In the wake of his return with comedy death metal act Big Dumb Face, Limp Bizkit guitarist Wes Borland was asked by Metal Hammer whether he’s “been keeping up with metal over the years,” to which he replied:
“No, I’m not interested at all.
“I like Gorgoroth and black metal, and I don’t think anyone has taken it in a place that I want to see it go beyond where Death and Carcass had it in the ’90s.
“It’s just boring to me. Every time I hear a new metal band, I’m just like, ‘No, thanks.’
“I try to do the opposite of whatever is going on in metal, because metal takes itself so f*c*ing seriously and that’s just so dumb. Unless you’re Gaahl, don’t try. Or Watain – I like Watain a lot!”
Asked if “not being hyper-serious” is the secret to Limp Bizkit staying popular, Wes replied:
“I don’t think the band’s popular now. [Laughs] Is it?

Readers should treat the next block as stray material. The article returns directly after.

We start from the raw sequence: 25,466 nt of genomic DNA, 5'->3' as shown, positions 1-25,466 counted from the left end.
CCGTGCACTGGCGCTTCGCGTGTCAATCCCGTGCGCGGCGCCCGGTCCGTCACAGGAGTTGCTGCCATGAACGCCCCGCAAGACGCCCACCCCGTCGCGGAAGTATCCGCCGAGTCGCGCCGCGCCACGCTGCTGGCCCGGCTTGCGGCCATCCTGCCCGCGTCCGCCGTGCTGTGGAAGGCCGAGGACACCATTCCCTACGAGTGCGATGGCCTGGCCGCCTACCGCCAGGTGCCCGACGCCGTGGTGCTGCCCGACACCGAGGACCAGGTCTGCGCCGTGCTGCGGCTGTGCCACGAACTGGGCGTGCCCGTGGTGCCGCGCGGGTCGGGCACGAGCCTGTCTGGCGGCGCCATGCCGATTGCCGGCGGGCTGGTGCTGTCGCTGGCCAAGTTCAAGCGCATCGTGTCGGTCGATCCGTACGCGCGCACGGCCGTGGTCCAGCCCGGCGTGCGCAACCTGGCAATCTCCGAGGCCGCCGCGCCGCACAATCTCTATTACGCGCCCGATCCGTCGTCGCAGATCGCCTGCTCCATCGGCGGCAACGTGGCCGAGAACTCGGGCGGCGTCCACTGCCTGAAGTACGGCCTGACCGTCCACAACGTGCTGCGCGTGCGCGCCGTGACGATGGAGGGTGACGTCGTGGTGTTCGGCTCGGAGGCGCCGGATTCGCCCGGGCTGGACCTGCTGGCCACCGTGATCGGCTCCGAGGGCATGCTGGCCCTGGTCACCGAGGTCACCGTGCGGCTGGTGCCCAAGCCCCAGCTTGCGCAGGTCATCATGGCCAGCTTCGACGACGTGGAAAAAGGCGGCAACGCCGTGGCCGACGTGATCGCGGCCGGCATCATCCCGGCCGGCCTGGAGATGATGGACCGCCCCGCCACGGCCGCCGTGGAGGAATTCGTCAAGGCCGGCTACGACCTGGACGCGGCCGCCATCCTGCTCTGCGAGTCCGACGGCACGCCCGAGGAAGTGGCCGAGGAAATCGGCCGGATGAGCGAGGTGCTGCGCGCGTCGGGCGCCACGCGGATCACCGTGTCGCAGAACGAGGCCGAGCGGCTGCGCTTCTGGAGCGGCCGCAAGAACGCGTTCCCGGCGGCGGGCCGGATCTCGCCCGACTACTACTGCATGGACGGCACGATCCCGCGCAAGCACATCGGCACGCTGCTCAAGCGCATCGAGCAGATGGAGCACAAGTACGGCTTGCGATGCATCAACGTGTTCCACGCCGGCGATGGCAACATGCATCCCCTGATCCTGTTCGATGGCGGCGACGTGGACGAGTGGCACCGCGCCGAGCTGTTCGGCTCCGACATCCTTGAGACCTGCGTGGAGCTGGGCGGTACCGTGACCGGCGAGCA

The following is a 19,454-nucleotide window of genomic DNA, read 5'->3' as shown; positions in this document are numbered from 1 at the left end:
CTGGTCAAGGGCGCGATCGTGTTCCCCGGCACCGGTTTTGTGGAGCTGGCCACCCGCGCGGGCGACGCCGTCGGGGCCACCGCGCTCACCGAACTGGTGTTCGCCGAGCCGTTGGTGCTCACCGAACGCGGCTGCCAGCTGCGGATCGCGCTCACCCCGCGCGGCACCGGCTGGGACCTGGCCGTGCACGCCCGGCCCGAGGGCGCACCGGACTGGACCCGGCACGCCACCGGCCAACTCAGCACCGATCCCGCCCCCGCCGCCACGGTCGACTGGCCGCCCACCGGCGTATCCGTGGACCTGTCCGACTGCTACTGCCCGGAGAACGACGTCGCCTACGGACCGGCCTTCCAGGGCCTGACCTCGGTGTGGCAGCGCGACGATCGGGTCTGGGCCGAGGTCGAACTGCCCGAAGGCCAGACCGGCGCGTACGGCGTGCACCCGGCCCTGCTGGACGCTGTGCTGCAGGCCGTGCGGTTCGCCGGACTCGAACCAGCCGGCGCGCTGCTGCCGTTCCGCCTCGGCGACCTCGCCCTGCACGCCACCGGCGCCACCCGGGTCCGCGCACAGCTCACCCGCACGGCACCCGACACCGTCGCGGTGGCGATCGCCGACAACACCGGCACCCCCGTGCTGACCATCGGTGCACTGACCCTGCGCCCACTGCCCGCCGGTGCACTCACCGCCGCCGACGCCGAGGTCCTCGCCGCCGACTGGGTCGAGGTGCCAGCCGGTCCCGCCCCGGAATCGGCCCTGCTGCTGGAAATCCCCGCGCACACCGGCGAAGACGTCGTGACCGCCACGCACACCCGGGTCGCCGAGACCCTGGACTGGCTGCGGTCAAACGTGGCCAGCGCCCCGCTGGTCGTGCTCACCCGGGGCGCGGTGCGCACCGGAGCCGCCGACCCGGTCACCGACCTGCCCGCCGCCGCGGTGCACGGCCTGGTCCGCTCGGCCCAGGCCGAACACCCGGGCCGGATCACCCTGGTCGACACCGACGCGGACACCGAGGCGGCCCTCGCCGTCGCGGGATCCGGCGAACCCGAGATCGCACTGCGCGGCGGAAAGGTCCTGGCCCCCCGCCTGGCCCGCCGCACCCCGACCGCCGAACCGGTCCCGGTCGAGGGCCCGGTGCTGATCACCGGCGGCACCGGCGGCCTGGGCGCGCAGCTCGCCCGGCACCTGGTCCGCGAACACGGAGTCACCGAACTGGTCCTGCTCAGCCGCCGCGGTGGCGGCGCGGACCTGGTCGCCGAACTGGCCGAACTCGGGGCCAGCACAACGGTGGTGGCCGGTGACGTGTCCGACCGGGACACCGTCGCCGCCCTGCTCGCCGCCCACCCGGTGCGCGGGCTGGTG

“We haven’t been active enough for my tastes. I really wish we were doing more and I think we will be next year. There might be some stuff going on.
“I think the reason that we can still go out and play shows is the devaluing of music and that the whole entire music industry is in such misery and oversaturated. Everybody’s got a band now but nobody’s making any money off of it.”
Asked to elaborate on those Bizkit plans for the next year, Borland replied:
“I have no idea. I’m not the boss of Limp Bizkit, Fred [Durst] is. But I think he’s working right now. Will he be done by next year? Who knows? I don’t know!
“I’ve been wanting to work on it, I’m ready to work on it anytime, but it depends on what his plan is. There’s no problem with that and we’re great friends, but I can only control what I control.”
Wes was also asked “if Limp Bizkit was starting up in today’s music industry, do you think you’d still be successful.” His response:
“We wouldn’t be a band, no f*c*ing way! It was totally based on timing.
“All the things that had to happen for us to be a band, like Fred calling people up saying he was the manager or us walking out of the Interscope offices saying, ‘F*ck you, we’re not waiting for Jimmy Iovine’ only for him to run out and get us, it all added up.
“There were bands that were way better songwriters than we were – we just had a bunch of stuff that aligned at the same time.”